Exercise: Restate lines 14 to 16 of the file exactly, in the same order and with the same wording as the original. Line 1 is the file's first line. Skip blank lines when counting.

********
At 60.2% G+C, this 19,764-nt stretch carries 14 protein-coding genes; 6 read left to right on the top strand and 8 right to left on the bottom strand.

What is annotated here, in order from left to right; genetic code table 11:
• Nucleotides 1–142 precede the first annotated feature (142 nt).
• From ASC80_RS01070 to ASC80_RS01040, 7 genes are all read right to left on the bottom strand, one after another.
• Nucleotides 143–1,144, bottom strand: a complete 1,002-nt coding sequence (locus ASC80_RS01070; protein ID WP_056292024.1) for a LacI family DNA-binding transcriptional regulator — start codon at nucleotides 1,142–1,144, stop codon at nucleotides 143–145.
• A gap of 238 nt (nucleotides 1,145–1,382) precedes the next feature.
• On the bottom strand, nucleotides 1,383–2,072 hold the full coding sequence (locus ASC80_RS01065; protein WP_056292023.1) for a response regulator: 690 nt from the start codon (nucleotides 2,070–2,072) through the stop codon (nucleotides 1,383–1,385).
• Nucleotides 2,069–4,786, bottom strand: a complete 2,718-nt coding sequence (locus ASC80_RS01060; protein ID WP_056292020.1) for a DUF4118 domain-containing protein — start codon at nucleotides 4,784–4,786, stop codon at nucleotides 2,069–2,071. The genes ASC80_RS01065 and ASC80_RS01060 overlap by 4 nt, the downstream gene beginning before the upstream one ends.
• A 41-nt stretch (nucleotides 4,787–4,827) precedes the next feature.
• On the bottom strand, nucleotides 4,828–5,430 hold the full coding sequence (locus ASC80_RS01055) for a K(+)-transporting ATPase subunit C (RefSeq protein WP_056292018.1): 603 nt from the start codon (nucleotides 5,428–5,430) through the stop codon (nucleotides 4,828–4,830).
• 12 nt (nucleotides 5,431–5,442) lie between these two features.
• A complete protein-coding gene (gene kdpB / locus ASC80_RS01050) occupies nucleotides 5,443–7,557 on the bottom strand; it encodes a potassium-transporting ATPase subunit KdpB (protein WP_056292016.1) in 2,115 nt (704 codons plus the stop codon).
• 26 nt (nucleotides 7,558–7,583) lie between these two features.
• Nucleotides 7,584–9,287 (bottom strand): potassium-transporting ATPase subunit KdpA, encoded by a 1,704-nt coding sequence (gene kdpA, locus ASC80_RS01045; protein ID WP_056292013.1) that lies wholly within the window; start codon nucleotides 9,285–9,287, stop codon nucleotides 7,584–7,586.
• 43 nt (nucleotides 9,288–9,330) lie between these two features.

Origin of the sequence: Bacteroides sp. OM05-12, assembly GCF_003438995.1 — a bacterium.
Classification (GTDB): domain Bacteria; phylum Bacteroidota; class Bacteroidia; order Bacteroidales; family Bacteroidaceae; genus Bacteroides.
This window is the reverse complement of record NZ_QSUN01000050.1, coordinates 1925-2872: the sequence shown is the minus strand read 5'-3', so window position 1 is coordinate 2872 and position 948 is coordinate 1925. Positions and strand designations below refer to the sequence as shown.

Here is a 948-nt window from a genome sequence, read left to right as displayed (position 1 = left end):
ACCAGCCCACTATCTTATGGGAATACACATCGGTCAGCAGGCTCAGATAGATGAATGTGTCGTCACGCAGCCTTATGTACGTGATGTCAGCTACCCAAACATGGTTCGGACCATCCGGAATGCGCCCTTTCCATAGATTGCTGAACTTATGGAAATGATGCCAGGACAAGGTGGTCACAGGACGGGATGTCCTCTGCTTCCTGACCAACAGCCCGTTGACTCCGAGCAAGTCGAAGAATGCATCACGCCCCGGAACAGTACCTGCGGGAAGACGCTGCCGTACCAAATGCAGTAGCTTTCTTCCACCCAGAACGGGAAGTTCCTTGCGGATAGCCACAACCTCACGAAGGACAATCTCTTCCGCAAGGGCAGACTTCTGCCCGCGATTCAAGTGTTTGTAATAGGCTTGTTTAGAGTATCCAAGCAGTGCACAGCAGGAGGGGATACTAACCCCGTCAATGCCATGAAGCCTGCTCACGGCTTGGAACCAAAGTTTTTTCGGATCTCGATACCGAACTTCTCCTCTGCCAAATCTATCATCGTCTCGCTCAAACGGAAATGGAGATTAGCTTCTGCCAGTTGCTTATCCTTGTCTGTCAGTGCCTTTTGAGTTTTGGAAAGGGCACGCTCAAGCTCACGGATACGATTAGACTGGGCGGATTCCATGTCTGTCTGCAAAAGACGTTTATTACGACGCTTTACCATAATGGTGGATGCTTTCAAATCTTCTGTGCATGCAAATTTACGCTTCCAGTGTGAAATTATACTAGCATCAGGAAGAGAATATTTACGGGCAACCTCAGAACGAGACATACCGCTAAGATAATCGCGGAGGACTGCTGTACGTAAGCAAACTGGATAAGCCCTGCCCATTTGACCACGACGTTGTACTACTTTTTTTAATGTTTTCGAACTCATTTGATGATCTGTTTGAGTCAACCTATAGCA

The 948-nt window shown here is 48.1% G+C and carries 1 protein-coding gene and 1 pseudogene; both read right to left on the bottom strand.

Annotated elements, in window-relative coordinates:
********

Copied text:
• Nucleotides 7,584–9,287 (bottom strand): potassium-transporting ATPase subunit KdpA, encoded by a 1,704-nt coding sequence (gene kdpA, locus ASC80_RS01045; protein ID WP_056292013.1) that lies wholly within the window; start codon nucleotides 9,285–9,287, stop codon nucleotides 7,584–7,586.
• 43 nt (nucleotides 9,288–9,330) lie between these two features.

Origin of the sequence: Bacteroides sp. OM05-12, assembly GCF_003438995.1 — a bacterium.